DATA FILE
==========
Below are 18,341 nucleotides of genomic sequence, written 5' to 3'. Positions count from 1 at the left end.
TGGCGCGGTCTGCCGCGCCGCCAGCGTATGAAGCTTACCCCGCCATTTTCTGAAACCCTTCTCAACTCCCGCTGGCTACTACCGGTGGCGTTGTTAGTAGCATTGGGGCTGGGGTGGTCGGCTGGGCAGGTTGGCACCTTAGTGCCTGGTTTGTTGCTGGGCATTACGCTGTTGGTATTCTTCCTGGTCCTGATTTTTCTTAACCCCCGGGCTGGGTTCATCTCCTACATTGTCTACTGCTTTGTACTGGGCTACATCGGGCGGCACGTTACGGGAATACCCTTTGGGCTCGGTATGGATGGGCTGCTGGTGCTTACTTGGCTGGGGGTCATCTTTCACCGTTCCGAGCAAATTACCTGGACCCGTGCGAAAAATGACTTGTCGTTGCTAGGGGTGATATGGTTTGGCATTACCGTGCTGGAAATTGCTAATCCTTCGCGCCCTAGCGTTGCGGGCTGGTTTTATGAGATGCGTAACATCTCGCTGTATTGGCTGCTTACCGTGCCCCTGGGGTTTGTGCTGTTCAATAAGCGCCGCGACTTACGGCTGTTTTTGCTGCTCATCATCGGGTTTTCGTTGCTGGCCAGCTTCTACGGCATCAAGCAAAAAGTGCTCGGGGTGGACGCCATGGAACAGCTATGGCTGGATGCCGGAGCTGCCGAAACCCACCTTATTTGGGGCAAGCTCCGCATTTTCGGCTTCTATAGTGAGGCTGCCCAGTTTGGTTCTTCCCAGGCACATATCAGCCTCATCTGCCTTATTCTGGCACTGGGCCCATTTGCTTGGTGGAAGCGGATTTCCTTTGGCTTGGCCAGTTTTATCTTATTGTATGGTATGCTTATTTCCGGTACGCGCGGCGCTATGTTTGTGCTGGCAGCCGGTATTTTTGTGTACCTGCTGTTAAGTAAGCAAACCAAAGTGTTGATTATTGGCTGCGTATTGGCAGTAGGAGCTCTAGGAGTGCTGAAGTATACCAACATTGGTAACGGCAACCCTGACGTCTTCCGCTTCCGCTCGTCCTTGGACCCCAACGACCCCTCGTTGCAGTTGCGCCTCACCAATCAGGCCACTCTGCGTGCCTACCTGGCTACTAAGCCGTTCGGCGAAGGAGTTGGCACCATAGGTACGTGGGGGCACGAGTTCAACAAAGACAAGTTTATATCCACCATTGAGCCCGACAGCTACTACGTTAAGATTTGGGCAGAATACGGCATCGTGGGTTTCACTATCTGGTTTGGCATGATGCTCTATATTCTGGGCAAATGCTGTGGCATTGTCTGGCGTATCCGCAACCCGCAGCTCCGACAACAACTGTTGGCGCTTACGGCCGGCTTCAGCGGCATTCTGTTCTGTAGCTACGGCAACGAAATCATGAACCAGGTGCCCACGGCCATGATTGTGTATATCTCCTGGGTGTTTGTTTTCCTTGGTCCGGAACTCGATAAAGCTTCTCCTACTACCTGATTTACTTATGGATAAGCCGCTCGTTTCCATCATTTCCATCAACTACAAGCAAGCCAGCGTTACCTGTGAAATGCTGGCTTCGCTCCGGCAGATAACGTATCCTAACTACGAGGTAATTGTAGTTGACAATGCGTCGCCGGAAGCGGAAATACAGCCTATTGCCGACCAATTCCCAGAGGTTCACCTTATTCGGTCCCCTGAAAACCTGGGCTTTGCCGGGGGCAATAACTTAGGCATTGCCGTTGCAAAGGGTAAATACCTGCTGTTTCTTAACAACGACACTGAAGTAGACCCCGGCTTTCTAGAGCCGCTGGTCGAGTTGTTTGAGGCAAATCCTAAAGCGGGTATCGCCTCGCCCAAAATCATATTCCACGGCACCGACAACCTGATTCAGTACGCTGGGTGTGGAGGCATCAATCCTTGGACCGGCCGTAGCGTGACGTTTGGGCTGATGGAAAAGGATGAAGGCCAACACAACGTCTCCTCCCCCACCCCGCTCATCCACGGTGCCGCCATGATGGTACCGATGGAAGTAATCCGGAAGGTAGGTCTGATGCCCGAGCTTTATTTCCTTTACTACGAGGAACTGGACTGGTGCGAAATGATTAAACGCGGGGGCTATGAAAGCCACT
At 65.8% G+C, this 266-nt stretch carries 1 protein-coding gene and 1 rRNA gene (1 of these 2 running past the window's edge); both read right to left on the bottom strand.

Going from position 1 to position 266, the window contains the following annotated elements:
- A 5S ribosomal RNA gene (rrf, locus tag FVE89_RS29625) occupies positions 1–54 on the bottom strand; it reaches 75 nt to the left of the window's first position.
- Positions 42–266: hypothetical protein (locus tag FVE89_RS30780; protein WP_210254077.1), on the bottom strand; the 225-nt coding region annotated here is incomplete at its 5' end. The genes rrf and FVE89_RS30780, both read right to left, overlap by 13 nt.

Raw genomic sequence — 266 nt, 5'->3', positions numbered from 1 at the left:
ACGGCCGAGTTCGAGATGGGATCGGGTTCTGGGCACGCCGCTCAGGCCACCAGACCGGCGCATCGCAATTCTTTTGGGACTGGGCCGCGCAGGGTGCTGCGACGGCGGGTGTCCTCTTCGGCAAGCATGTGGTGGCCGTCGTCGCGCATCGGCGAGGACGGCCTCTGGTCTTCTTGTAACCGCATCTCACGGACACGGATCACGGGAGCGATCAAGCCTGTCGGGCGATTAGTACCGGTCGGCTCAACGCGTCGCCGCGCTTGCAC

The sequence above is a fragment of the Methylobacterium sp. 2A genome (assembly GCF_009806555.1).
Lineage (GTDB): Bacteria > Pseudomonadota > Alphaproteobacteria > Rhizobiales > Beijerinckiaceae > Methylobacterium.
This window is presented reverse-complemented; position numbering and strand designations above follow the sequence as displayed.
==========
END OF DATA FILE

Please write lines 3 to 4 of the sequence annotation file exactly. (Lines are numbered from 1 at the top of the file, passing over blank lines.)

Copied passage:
At 65.8% G+C, this 266-nt stretch carries 1 protein-coding gene and 1 rRNA gene (1 of these 2 running past the window's edge); both read right to left on the bottom strand.

Going from position 1 to position 266, the window contains the following annotated elements: